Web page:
A flaky, itchy scalp could be a sign of dandruff or dry scalp. What many people refer to as “dry skin” or dandruff in the scalp is actually in inflamed skin.

What is Dry Skin?

Inflammation causes increased turn over of skin cells which slough off giving the appearance of dry skin. This is commonly seen in seborrheic dermatitis or simply, seborrhea. This skin condition is characterized by yellow greasy scales of skin with more than usual redness. It occurs over the scalp, eyebrows, the folds around the nose, and the ears. It can also occur in areas of facial hair.

Why Do We Get Dry Skin?

We believe this condition is at least partly due to a naturally occurring fungus on the skin, which induced inflammation. Why only some people get it is unclear. According to WebMD, these are some of the common reasons your scalp can get dry and itchy:

Seborrheic dermatitis (or seborrhea): This common skin condition causes redness, itching, and flaking. It can occur on many parts of the body. When it affects the scalp, it’s called dandruff. It’s treatable. Most often, over-the-counter medicated shampoos will stop the flakes from falling. More stubborn cases will likely benefit from prescription-strength shampoos and steroid creams.

Scalp psoriasis can cause dandruff-like itching and flaking. Psoriasishappens when the immune system triggers too many skin cells to grow on various parts of the body. That can include your scalp. People with psoriasis may be more likely to get dandruff, but psoriasis is not dandruff.

Eczema. This skin condition can make your scalp itchy and flaky. It’s most common in babies and children, but anyone can get it. The cause is unknown. Moisturizers and prescription steroid creams can help relieve the symptoms, as can avoiding harsh soaps and scratching. It also helps to avoid stress whenever possible.

Is All Dry Skin of the Scalp Seborrhea?

No. Early non-melanoma skin cancers on the scalp may appear to people as “dry skin.” Other indications that you may have a skin cancer on the scalp is a spot that comes and goes over time, possibly bleeding on occasion, and even causing itchiness or pain. People at great risk for having skin cancers on there scalp are those that live in Arizona, having jobs or hobbies exposing them to sun radiation, age over 40, Caucasian or lighter-tones skin -to name some of the important ones.

These skin cancers on the scalp, like skin cancers anywhere else, may be locally destructive or less commonly spread to other parts of the body which is potentially fatal. This is why we stress the importance of having skin checks by a dermatologist. Fortunately, the vast majority of the skin cancers we see are detected early and can be successfully treated with a simple surgery.

How Do You Treat Dry Skin of the Scalp?

It is treated most commonly with over-the-counter shampoos that have the following ingredients: coal tar, selenium sulfide (brand name is Selsun Blue), zinc pyrithione (brand name is Head and Shoulders), ketokonazole (brand name is Nizoral).

Importantly, these medicines do not cure the condition, instead they control it. People with this condition usually have this condition for life and they experience relapsing and remitting symptoms. Many people will require using these products daily whereas some may only require using them 1-2 per week. Furthermore, some people will require a visit to the dermatologist to obtain a more sophisticated prescription regiment for control of their seborhea and/or to address whether another type of skin condition is occurring.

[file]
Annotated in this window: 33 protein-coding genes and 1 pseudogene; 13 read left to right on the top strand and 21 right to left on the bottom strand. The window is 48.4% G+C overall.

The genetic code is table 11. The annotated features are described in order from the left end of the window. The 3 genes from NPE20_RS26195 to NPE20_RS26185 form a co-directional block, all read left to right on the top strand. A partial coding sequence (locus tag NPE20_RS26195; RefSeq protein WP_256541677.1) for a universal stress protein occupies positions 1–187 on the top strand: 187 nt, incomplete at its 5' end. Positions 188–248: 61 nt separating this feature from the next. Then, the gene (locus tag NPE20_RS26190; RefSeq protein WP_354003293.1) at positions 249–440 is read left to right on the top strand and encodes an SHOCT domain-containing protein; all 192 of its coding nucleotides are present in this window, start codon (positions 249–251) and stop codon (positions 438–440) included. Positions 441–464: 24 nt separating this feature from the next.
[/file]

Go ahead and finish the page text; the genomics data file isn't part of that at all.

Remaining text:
How Do You Treat Dandruff?

According to Mayo Clinic, if you have dandruff it can almost always be controlled, but dandruff treatment may take some trial and error. In general, daily cleansing with a gentle shampoo to reduce oiliness and skin cell buildup can often help mild dandruff.

When regular shampoos fail, dandruff shampoos you can buy at a drugstore may succeed. But dandruff shampoos aren’t all alike, and you may need to experiment until you find one that works for you.

If you develop itching, stinging, redness or burning from any product, stop using it. If you develop an allergic reaction — such as a rash, hives or difficulty breathing — seek immediate medical attention.

In addition to regular shampooing, you can take steps to reduce your risk of developing dandruff:

  • Learn to manage stress. Stress affects your overall health, making you susceptible to a number of conditions and diseases. It can even help trigger dandruff or worsen existing symptoms.
  • Shampoo often. If you tend to have an oily scalp, daily shampooing may help prevent dandruff.
  • Get a little sun. Sunlight may be good for dandruff. But because exposure to ultraviolet light damages your skin and increases your risk of skin cancer, don’t sunbathe. Instead, just spend a little time outdoors. And be sure to wear sunscreen on your face and body.

Still Not Sure? Call Your Dermatologist

In conclusion, “dry skin” is actually just inflammation typically caused by seborrhea but also could be caused by other skin conditions, as well as skin cancer. We advise using over-the-counter shampoos to treat the seborrhea. However, if you can not successfully control the condition with these products, then it’s time to visit the dermatology office.

Skin cancers can appear as dry areas of skin over the scalp and if you are concerned for a skin cancer or if you have some of the risk factors for skin cancers as stated above, then we recommend you visit the dermatologist for evaluation.

Contact Affiliated Dermatology today!

— Andrew Newman, DO | Affiliated Dermatology | Resident Tips